In the R500, Toshiba offers an engineering tour de force: a 2.4 pound notebook with an internal optical drive that’s less than one inch thick. Other R500 models, without the optical drive and with a solid state drive instead of a hard drive, are definitively the thinnest and lightest ultraportables on the planet. Suffice it to say, this R500 is the thinnest and lightest in our roundup (though not the smallest). A 12.1” screen inches the Toshiba closer to feeling like a real laptop rather than an undersized machine, but pick it up and it feels like nothing in your hand.
The R500 is a buttoned-down computer; coated in a very plain, smooth silver plastic, it has only the barest hint of metallic gleam. The same shell is also found on the bottom, giving the machine a uniform texture and color, except for the word "Toshiba" spelled out in big mirrored letters on the lid of the machine (which seems unnecessary; the understated look works better here). When closed, the lid creates a bit of an "under-bite" that is common among Toshiba notebooks—the chassis sticks out about a quarter-inch past the lid. It opens and closes by hinge tension.
Whatever this silver metallic plastic is made from is very flexible, and thinner than a hearty linguine noodle. The lid torques and twists when handled, and the lid, underside and chassis give easily to pressure. Overall, it just feels delicate; the screen, especially, is the thinnest I’ve ever seen. The black plastic bezel around the screen barely hugs it and pulls away easily. If it weren’t for the standard Toshiba active hard-drive protection built around the hard drive to stop movement of the heads during a shock, I would call this machine downright flimsy. We can never predict when, as laptop users, an accident might strike. I tried to use this machine like a business user would—taking it to and from the office in a bag—but no accidents occurred during my time with it. I have a hunch, though, that after a few months of use something could happen that would hurt this super-thin machine. Its shell is flexible, but its insides are necessarily brittle.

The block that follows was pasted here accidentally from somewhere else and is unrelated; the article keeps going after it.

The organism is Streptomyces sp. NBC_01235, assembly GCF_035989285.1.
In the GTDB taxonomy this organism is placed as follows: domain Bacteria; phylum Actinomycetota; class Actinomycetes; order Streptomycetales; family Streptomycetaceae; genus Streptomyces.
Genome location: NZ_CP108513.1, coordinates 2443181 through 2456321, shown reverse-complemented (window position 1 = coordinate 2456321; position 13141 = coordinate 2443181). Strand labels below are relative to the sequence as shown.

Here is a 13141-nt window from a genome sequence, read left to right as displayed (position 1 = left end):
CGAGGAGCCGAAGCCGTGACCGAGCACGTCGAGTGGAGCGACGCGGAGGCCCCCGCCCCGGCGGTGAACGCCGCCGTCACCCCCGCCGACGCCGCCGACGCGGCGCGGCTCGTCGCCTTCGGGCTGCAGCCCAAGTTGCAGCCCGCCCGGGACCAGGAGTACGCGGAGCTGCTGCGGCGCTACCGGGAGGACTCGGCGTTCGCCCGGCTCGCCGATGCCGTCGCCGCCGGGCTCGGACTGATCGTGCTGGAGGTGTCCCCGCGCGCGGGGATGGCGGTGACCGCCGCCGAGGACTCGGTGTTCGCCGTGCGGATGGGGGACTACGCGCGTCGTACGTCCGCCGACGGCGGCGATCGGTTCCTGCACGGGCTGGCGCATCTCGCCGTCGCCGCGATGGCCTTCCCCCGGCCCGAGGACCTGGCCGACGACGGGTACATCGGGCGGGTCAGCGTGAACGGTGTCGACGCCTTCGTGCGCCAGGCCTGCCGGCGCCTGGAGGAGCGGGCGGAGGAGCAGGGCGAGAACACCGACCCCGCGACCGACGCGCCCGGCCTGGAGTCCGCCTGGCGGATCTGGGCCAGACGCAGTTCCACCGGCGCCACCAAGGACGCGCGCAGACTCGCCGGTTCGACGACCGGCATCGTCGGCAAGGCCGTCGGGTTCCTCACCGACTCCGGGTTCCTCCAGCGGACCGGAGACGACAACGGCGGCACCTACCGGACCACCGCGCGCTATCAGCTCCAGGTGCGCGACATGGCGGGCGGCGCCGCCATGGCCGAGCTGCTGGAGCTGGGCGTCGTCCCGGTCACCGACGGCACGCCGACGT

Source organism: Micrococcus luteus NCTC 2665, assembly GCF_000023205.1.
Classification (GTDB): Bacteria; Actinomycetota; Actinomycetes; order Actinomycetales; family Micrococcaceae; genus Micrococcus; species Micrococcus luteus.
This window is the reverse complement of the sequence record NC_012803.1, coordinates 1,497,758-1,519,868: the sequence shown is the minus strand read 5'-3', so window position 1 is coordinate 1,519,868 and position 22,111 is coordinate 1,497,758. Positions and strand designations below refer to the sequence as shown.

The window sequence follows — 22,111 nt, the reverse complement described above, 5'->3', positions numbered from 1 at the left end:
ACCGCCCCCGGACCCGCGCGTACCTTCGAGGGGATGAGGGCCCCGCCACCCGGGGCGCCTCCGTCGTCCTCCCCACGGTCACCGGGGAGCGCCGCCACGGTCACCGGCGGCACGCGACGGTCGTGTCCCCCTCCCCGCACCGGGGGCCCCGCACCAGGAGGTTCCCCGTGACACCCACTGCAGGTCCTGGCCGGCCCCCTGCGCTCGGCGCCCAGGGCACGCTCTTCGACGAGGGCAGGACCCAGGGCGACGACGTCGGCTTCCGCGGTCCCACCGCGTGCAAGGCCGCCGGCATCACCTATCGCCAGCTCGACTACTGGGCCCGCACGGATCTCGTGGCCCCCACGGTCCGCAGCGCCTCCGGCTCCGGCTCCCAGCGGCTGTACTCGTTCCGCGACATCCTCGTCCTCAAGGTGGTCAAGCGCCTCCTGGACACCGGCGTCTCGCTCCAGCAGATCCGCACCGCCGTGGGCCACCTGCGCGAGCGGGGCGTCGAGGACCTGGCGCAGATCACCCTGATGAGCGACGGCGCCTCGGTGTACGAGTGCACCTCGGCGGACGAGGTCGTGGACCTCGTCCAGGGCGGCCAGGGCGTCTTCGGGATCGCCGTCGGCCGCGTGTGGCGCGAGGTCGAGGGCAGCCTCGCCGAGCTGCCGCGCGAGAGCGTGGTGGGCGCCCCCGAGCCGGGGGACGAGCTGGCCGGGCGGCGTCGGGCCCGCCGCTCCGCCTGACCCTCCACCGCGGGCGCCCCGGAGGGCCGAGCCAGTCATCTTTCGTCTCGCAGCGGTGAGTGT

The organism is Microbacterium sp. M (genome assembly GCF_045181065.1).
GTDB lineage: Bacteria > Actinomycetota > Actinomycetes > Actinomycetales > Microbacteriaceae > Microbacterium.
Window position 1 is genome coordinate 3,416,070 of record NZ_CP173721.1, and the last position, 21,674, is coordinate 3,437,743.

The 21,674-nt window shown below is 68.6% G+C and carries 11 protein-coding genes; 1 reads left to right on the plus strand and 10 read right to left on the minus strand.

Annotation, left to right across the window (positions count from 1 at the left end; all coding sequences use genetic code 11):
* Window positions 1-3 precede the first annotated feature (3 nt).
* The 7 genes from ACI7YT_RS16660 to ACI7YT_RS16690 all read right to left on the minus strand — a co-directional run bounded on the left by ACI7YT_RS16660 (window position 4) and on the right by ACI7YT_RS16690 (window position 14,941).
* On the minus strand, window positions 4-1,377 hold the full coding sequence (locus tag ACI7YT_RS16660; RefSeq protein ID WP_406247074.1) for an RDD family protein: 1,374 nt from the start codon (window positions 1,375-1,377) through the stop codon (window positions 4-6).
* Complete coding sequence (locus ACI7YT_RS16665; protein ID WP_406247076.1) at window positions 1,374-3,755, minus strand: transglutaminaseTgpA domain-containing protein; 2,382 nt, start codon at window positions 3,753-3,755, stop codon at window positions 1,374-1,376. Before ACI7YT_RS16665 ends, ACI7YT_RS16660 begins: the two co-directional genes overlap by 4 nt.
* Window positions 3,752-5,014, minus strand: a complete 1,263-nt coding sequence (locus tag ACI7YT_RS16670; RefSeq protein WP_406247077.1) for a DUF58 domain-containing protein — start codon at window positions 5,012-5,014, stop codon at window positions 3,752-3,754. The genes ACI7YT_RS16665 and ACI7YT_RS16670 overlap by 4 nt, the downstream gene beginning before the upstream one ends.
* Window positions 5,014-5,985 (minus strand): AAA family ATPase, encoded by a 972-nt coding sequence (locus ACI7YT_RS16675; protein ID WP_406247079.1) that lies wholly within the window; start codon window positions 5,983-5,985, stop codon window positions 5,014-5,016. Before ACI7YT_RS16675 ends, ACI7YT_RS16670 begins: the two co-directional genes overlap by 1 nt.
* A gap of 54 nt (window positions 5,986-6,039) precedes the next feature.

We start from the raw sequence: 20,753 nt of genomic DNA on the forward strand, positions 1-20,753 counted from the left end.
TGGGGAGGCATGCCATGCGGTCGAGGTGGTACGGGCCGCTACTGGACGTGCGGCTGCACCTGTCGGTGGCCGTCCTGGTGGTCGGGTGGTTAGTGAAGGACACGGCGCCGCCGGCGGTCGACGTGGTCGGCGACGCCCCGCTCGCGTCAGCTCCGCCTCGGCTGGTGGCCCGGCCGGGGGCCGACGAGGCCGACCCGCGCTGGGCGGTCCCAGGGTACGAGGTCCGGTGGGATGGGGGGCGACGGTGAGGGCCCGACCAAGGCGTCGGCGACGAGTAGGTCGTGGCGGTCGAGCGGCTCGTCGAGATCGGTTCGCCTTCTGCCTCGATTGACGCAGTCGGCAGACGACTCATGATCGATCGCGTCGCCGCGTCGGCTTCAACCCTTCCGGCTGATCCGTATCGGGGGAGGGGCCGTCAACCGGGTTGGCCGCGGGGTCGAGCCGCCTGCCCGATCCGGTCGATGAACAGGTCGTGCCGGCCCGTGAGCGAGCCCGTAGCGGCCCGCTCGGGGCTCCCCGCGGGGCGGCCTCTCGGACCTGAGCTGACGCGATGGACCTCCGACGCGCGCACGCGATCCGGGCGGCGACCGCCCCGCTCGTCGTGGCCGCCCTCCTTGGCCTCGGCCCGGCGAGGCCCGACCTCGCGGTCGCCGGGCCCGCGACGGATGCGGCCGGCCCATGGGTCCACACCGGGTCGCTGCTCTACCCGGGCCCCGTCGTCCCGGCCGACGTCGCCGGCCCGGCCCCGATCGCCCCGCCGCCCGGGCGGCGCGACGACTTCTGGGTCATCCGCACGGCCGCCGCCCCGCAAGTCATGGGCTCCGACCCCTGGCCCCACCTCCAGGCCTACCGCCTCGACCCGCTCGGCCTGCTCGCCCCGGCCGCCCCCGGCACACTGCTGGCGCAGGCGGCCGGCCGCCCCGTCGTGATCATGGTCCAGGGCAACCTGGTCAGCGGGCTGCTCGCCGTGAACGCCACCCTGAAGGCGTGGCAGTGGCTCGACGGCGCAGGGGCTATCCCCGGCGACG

The R500’s port selection is ample. On the left side is the power jack, VGA port, one USB port, and a Firewire port. Then come four square spaces for the fan to blow air through (and the air is almost always blowing). After that is one more USB port, the headphone and microphone jacks, and a scroll wheel for volume. External volume controls are rare these days, but I prefer to have one. The front of the machine is bare.
On the right side is an SD card reader (though oddly, it doesn’t read the slew of extra card formats that most SD readers do.) Right below the SD card reader is the extremely thin optical drive, which stretches from the front of the machine to about three-quarters of the way towards the back. Yet, three-quarters of the way through the optical drive itself, a PC card slot begins below it! Note that this is not the ExpressCard so common in ultraportables.
You can’t actually access the optical drive when there’s a card in the PC card slot, which is a strange design choice. That spot where the optical drive and PC card slot overlap is the thickest point on the R500. Past this point is a Wi-Fi on/off switch, another USB port (for a total of three), and a gigabit Ethernet port. The rear of the R500 is free of ports, and the battery barely protrudes at all. The hinge of the screen is just barely offset from the chassis.
Style score: 3